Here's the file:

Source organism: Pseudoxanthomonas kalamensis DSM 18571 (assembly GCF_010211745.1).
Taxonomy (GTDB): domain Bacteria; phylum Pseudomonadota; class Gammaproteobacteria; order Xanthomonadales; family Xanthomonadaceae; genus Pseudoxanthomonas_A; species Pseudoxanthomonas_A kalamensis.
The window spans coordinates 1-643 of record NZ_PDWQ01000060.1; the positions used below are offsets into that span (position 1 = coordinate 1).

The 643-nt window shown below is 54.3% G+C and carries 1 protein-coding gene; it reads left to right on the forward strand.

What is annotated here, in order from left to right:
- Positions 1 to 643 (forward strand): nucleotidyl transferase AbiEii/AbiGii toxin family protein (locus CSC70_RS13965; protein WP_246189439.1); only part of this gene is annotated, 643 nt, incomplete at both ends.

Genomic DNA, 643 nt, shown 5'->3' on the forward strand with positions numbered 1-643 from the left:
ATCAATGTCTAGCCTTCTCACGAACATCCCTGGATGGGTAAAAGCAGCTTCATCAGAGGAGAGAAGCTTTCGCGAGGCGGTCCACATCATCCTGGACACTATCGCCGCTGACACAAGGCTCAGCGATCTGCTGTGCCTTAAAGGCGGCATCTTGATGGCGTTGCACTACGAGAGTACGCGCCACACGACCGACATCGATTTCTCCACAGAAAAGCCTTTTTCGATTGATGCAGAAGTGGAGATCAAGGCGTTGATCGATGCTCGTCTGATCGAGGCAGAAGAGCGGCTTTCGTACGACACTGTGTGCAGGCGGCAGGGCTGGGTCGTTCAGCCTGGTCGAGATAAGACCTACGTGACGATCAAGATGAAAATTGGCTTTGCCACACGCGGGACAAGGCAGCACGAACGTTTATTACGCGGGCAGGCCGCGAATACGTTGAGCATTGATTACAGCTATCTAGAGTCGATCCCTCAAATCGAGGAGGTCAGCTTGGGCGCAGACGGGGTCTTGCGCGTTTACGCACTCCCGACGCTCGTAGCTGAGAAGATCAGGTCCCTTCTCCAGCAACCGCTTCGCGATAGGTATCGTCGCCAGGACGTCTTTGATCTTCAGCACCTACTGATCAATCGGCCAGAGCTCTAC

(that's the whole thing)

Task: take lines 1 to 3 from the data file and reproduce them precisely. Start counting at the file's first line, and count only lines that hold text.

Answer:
Source organism: Pseudoxanthomonas kalamensis DSM 18571 (assembly GCF_010211745.1).
Taxonomy (GTDB): domain Bacteria; phylum Pseudomonadota; class Gammaproteobacteria; order Xanthomonadales; family Xanthomonadaceae; genus Pseudoxanthomonas_A; species Pseudoxanthomonas_A kalamensis.
The window spans coordinates 1-643 of record NZ_PDWQ01000060.1; the positions used below are offsets into that span (position 1 = coordinate 1).